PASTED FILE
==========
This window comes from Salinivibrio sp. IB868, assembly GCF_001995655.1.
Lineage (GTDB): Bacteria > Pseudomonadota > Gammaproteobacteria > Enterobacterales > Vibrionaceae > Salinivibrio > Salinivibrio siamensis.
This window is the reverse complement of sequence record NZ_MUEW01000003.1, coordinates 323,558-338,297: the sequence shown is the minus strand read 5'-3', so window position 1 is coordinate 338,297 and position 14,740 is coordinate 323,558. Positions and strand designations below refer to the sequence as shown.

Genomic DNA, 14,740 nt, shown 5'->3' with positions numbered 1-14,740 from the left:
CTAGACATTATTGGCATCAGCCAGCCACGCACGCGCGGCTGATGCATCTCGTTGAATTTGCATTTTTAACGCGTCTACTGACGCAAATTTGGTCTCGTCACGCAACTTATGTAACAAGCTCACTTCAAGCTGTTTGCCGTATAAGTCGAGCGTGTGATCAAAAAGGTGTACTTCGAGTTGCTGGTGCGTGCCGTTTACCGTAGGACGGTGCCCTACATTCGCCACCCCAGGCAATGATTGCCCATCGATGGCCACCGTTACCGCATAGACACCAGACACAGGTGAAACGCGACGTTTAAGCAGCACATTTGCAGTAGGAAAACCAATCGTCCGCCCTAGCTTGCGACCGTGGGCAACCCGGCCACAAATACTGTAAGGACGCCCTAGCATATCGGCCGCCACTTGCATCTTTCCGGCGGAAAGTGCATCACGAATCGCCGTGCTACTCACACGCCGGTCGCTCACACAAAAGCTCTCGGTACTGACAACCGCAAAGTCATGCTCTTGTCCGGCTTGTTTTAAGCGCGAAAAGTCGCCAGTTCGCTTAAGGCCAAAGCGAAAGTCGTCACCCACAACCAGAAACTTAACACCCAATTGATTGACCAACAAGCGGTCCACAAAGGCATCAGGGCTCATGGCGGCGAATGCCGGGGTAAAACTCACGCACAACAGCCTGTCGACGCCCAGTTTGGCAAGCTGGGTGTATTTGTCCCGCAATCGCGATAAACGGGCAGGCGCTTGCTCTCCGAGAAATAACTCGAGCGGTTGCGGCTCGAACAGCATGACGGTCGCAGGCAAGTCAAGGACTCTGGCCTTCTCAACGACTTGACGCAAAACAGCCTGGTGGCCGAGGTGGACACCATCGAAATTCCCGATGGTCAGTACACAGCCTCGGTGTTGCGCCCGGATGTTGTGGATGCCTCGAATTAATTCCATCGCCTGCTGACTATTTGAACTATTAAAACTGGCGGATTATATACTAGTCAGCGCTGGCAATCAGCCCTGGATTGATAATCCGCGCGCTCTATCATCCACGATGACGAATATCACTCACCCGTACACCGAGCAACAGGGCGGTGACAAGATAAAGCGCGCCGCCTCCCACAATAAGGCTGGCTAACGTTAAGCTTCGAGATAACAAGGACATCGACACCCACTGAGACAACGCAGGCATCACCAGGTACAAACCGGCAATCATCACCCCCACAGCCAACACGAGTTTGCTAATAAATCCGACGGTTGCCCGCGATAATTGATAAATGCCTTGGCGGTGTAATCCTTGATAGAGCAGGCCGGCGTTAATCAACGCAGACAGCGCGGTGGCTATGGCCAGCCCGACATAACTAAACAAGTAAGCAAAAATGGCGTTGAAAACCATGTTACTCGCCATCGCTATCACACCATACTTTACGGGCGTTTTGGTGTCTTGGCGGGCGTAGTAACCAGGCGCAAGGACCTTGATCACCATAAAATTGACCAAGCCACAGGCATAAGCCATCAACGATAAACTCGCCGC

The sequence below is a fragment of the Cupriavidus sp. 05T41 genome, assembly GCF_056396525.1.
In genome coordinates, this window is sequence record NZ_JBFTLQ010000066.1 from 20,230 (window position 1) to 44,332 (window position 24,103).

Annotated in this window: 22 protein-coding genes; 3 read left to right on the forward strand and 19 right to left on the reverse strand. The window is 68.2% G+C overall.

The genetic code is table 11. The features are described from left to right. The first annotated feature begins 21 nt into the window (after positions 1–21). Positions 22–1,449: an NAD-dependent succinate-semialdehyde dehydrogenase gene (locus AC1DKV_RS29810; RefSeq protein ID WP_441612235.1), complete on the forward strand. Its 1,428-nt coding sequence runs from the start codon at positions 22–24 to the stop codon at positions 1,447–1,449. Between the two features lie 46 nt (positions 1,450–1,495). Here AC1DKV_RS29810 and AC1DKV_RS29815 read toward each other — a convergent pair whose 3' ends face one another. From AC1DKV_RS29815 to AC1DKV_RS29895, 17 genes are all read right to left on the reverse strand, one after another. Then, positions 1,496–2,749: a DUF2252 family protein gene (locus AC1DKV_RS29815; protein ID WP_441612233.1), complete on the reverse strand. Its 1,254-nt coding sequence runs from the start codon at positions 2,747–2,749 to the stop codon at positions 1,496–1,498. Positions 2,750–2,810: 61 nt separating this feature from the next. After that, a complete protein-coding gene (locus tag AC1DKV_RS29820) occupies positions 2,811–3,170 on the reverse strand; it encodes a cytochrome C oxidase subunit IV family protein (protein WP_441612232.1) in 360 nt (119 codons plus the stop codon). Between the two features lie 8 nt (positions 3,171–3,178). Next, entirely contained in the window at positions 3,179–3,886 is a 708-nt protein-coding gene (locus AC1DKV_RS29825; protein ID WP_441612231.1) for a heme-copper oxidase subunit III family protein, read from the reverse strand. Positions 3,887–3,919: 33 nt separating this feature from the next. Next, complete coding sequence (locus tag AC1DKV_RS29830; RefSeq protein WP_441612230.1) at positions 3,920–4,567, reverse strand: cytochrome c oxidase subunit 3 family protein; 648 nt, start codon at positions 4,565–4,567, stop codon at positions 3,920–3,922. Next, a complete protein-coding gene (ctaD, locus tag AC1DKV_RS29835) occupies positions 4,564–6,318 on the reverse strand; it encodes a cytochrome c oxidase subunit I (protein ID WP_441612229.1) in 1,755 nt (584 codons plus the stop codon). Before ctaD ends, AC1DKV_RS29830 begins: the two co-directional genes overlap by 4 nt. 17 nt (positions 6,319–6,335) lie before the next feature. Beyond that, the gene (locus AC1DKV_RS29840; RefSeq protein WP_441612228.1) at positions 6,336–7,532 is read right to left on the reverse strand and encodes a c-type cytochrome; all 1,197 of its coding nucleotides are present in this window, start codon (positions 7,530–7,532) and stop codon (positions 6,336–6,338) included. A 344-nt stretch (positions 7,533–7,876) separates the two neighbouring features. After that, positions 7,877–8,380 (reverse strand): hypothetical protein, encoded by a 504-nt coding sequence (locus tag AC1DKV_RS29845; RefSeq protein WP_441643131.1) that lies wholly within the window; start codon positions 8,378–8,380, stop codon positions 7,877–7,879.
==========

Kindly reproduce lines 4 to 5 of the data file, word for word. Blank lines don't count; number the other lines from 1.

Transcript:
Genomic DNA, 14,740 nt, shown 5'->3' with positions numbered 1-14,740 from the left:
CTAGACATTATTGGCATCAGCCAGCCACGCACGCGCGGCTGATGCATCTCGTTGAATTTGCATTTTTAACGCGTCTACTGACGCAAATTTGGTCTCGTCACGCAACTTATGTAACAAGCTCACTTCAAGCTGTTTGCCGTATAAGTCGAGCGTGTGATCAAAAAGGTGTACTTCGAGTTGCTGGTGCGTGCCGTTTACCGTAGGACGGTGCCCTACATTCGCCACCCCAGGCAATGATTGCCCATCGATGGCCACCGTTACCGCATAGACACCAGACACAGGTGAAACGCGACGTTTAAGCAGCACATTTGCAGTAGGAAAACCAATCGTCCGCCCTAGCTTGCGACCGTGGGCAACCCGGCCACAAATACTGTAAGGACGCCCTAGCATATCGGCCGCCACTTGCATCTTTCCGGCGGAAAGTGCATCACGAATCGCCGTGCTACTCACACGCCGGTCGCTCACACAAAAGCTCTCGGTACTGACAACCGCAAAGTCATGCTCTTGTCCGGCTTGTTTTAAGCGCGAAAAGTCGCCAGTTCGCTTAAGGCCAAAGCGAAAGTCGTCACCCACAACCAGAAACTTAACACCCAATTGATTGACCAACAAGCGGTCCACAAAGGCATCAGGGCTCATGGCGGCGAATGCCGGGGTAAAACTCACGCACAACAGCCTGTCGACGCCCAGTTTGGCAAGCTGGGTGTATTTGTCCCGCAATCGCGATAAACGGGCAGGCGCTTGCTCTCCGAGAAATAACTCGAGCGGTTGCGGCTCGAACAGCATGACGGTCGCAGGCAAGTCAAGGACTCTGGCCTTCTCAACGACTTGACGCAAAACAGCCTGGTGGCCGAGGTGGACACCATCGAAATTCCCGATGGTCAGTACACAGCCTCGGTGTTGCGCCCGGATGTTGTGGATGCCTCGAATTAATTCCATCGCCTGCTGACTATTTGAACTATTAAAACTGGCGGATTATATACTAGTCAGCGCTGGCAATCAGCCCTGGATTGATAATCCGCGCGCTCTATCATCCACGATGACGAATATCACTCACCCGTACACCGAGCAACAGGGCGGTGACAAGATAAAGCGCGCCGCCTCCCACAATAAGGCTGGCTAACGTTAAGCTTCGAGATAACAAGGACATCGACACCCACTGAGACAACGCAGGCATCACCAGGTACAAACCGGCAATCATCACCCCCACAGCCAACACGAGTTTGCTAATAAATCCGACGGTTGCCCGCGATAATTGATAAATGCCTTGGCGGTGTAATCCTTGATAGAGCAGGCCGGCGTTAATCAACGCAGACAGCGCGGTGGCTATGGCCAGCCCGACATAACTAAACAAGTAAGCAAAAATGGCGTTGAAAACCATGTTACTCGCCATCGCTATCACACCATACTTTACGGGCGTTTTGGTGTCTTGGCGGGCGTAGTAACCAGGCGCAAGGACCTTGATCACCATAAAATTGACCAAGCCACAGGCATAAGCCATCAACGATAAACTCGCCGC